SALT LAKE CITY — Utah counties and ethnic groups are far from equal when it comes to health insurance coverage, according to U.S. Census Bureau estimates released Tuesday.

They show, for example, that Utah Hispanics in 2007 were three times as likely as whites to lack health insurance.

Also, insurance coverage varied widely among Utah's counties. Davis County had the lowest uninsured rate — just 10.5 percent of its population under age 65 lacked coverage — while Rich County's rate was nearly three times higher, at 26.2 percent.

Nehring said since most people get their health insurance through employers, it's much more likely that low-income populations and minorities will be uninsured.

"The reality is that our Latino community is really on the lower end of our wage scale," said Lincoln Nehring, Medicaid policy director for the Utah Health Policy Project. The group is a nonpartisan, nonprofit resource that advocates for improving the state's health care system. "The jobs that they have are much less likely to offer employer-sponsored health care coverage," he said.

The new data are for 2007 and come from the Census Bureau's Small Area Health Insurance Estimates program. The information is currently the only estimate for health insurance coverage for every state in the nation and is used to help determine funding for government cancer-screening programs.

The bureau estimates that 15.7 percent of all Utahns under age 65 lacked health insurance. (Those over age 65 are eligible for Medicare coverage.) That was lower than the national rate of 17.1 percent uninsured.

Utah ranked a middling 28th best among the states and had an estimated 388,199 residents who lacked health insurance that year.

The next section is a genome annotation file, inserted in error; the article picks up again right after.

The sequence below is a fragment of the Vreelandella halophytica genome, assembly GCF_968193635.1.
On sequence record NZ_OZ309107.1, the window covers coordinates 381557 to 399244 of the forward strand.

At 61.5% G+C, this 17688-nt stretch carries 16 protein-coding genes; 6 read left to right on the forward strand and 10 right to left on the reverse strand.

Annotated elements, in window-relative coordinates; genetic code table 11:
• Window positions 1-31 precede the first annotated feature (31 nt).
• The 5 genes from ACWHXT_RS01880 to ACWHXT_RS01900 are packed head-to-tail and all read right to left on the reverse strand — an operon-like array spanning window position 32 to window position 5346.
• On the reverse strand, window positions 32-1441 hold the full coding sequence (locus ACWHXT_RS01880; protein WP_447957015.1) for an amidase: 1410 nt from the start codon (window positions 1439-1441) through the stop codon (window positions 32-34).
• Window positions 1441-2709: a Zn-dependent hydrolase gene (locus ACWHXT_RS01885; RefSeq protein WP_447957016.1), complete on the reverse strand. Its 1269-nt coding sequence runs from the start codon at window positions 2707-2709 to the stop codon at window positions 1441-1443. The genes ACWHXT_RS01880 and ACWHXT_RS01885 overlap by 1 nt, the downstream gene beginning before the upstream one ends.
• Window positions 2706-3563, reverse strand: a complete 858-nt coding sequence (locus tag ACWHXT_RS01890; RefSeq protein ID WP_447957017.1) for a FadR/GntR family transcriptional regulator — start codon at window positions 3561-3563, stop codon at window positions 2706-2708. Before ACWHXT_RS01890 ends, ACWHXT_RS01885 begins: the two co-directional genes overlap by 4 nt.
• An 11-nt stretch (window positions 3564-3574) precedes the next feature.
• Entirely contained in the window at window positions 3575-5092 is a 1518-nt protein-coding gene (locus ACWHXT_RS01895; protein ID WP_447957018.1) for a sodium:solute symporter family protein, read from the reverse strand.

The bureau also estimated that 34.1 percent of Utah Hispanics lacked health insurance, compared to 19.7 percent of Utah blacks and just 12.5 percent of Utah whites.

The numbers showed that rural counties in Utah had an uninsured rate of 17.5 percent, compared to 15.2 percent in urban counties.

The counties with the highest uninsured rates were all rural: Rich, at 26.2 percent; Daggett, with 23.5 percent; Beaver, at 22.6; Wayne, with 20.6; Grand, at 20.5; and Garfield, at 20 percent.

Counties with the lowest uninsured rates were Davis, with 10.5 percent; Carbon, at 11.6; Box Elder, at 13.3; Tooele, with 13.6; Juab, 13.7; and Weber, 14.8.

In Salt Lake County, 16.9 percent of those under age 65 lacked health insurance. In Utah County, 15.1 percent did not have health insurance.

"The state has a lot of work to do to implement health reform," Nehring said. "The state doesn't do a very good job of outreaching to our minority populations about public programs like Medicaid and CHIP (Children's Health Insurance Program)."

He said the economy has forced more people toward public health care programs and away from private health plans, as many have lost their jobs and subsequently their health coverage.

And while the national health care initiative will eventually help more families, he said, states should begin their own assistance efforts right away.

Just because federal health reform passed doesn't mean the work of executing the plan on a more local level is finished, he added.

"Over the next two or three years, there is a lot the state needs to take on to make sure that all our residents have health care coverage," Nehring said.